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Europe Securities Regulator Drops Stock-Research Proposal
From the Wall Street Journal of Fri, 19 Dec 2014 19:29:04 EST

Europe’s main securities regulator has watered down proposed overhauls to the way asset managers pay for stock research after lobbying by the industry and some national regulators.

In rules it proposed Friday, the European Securities and Markets Authority called for greater transparency over the way broker research is paid for by fund managers to reduce potential conflicts of interest. But it dropped its previous proposal that asset managers be banned from charging investors for research out of share-trading commissions.

Opponents of the original plan, including the French securities regulator, have said the move would have unintended consequences, including a reduction in research on smaller companies. It also would put Europe out of step with the U.S., where there is little pressure for such unbundling of research from trading commissions.

Most fund managers direct trading business to firms that provide stock research and make payments that bundle the cost of research with trading commissions. Critics have said this creates conflicts and results in investors paying too much for large quantities of poor-quality research.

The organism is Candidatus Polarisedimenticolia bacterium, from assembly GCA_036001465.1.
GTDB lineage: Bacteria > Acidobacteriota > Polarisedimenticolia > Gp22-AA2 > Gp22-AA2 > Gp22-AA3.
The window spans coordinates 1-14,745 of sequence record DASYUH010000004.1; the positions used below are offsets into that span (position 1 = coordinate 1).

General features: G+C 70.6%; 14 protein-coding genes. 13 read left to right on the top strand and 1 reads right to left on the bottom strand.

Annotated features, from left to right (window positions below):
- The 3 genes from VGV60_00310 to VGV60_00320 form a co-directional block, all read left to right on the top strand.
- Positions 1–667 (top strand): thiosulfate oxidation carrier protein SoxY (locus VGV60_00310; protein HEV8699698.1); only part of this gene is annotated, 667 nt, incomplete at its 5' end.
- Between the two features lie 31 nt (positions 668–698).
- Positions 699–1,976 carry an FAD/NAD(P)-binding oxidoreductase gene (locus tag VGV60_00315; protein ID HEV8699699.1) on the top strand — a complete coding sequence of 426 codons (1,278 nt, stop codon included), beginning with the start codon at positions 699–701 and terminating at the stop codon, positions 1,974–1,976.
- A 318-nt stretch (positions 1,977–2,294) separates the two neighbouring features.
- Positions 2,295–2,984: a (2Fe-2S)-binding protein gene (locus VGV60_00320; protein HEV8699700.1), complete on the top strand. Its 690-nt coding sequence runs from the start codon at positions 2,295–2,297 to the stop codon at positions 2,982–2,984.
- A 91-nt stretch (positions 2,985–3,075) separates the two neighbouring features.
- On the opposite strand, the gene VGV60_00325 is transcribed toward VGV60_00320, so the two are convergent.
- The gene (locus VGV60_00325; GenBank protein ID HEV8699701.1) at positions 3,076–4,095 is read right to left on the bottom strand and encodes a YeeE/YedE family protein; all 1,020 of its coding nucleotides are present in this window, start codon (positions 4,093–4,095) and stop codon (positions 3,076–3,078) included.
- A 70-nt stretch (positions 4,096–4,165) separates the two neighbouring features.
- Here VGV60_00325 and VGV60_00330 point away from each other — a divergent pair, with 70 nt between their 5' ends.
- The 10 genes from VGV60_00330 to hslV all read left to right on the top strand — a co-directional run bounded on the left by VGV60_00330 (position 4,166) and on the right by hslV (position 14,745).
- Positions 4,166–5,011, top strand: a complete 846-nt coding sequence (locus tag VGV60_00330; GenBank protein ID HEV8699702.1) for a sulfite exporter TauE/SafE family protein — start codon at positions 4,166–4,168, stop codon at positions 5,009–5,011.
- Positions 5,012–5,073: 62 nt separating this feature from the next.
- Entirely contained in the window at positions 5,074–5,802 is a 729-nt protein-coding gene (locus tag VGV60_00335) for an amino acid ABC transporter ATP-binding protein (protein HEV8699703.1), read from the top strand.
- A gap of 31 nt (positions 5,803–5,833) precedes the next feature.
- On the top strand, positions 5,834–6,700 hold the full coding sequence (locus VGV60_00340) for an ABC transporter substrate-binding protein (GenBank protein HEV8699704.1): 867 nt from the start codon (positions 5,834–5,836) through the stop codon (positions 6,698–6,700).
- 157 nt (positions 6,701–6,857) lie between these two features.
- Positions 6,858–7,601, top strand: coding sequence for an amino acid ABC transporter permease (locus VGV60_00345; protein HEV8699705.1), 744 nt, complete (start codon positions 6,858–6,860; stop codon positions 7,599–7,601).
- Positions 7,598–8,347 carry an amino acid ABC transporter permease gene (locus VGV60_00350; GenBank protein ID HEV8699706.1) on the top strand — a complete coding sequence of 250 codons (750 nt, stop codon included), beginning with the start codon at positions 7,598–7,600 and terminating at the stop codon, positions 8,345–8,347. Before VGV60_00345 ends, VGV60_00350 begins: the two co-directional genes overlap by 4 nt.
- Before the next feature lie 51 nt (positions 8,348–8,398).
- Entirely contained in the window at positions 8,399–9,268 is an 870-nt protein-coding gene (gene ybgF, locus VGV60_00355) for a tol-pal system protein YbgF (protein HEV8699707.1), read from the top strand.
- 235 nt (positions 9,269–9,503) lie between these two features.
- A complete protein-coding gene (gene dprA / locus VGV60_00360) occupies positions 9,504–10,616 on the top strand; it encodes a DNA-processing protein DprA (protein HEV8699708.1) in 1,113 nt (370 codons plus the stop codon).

The European Securities and Markets Authority originally proposed that asset managers be required to pay for research out of their own pockets and then decide whether to recoup the costs from investors through higher management charges.

But in the final proposal, the European regulator said asset managers should still be able to pay for research through trading commissions, provided there was greater transparency about the costs. The rules still must be ratified by the European Commission, the Brussels-based executive arm of the European Union.

Daniel Godfrey, chief executive of the London-based Investment Management Association, said the association supported the regulator’s decision to allow research to continue to be purchased by clients. He said the move would “raise standards and reduce conflicts of interest across Europe and ensure that payments for research are clearly distinguished from payments for trading”.

The regulator’s change of position now puts it at odds with the U.K.’s Financial Conduct Authority, which in July said that it had a preference for requiring asset managers to pay for research out of their own funds.

The European regulator also included changes to the regulation of fixed-income markets that have been opposed by securities firms.

Write to David Wighton at

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